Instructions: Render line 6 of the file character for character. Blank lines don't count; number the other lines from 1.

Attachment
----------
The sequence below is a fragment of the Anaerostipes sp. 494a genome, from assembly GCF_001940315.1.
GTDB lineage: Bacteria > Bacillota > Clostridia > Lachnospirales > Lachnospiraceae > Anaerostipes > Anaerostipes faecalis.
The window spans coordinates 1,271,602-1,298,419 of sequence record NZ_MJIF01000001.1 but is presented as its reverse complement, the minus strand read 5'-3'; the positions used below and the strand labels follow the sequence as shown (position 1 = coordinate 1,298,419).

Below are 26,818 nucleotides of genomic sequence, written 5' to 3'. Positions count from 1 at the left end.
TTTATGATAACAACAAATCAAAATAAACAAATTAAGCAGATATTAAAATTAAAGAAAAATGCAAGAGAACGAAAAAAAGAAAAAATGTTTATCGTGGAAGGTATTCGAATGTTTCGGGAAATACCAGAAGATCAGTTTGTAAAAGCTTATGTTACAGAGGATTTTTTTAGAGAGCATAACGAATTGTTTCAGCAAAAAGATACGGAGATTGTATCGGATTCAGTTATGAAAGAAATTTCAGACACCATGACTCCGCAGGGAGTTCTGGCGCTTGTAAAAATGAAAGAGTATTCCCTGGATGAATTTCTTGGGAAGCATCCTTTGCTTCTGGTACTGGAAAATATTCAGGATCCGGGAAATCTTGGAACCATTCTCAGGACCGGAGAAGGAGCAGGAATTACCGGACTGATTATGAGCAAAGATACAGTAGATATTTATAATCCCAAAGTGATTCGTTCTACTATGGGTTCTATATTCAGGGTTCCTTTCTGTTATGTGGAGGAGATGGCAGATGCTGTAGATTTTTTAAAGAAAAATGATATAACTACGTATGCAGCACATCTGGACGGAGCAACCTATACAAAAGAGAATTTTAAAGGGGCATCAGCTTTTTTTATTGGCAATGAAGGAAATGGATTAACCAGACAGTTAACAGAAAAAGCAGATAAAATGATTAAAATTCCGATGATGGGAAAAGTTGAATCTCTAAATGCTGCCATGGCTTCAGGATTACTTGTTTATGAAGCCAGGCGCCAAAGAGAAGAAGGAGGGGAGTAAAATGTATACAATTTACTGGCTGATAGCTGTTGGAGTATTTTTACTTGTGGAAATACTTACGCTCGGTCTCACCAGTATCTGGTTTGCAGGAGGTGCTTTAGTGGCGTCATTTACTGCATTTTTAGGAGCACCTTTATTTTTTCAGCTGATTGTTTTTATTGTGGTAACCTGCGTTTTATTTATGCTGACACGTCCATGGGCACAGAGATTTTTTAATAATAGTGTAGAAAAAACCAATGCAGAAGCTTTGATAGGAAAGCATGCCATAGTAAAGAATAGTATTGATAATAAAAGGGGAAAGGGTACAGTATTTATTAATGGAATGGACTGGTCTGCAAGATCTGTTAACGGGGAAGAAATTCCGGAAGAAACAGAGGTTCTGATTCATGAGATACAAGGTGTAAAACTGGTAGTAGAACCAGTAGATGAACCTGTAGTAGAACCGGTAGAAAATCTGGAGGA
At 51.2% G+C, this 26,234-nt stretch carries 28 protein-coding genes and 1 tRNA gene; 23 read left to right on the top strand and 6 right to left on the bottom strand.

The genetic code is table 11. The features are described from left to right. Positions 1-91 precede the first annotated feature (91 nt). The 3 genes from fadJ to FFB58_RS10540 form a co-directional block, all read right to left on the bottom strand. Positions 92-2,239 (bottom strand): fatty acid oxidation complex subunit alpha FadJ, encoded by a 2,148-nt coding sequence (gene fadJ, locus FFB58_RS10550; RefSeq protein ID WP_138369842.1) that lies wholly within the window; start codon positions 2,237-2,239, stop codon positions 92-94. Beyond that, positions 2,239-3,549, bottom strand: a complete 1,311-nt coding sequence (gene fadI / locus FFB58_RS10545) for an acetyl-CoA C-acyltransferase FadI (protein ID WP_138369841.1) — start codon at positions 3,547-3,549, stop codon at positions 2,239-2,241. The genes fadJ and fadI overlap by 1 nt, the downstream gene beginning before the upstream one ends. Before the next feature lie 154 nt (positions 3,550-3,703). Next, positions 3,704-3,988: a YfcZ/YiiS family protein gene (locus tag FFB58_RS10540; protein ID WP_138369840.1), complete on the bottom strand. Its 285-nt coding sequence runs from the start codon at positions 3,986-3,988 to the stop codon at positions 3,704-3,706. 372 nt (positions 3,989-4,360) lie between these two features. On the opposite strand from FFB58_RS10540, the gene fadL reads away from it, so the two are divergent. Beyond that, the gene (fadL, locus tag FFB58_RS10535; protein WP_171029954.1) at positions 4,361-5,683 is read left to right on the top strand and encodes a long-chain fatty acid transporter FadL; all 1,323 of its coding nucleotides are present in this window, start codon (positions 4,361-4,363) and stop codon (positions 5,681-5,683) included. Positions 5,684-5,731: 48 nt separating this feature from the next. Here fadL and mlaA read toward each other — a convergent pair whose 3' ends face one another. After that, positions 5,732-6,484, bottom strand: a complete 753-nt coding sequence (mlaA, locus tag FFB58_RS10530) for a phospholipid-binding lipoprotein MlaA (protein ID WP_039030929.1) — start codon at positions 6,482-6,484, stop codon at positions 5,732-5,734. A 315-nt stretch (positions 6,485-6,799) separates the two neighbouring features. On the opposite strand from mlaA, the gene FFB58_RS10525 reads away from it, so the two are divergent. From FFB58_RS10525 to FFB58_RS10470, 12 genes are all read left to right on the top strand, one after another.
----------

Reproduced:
At 51.2% G+C, this 26,234-nt stretch carries 28 protein-coding genes and 1 tRNA gene; 23 read left to right on the top strand and 6 right to left on the bottom strand.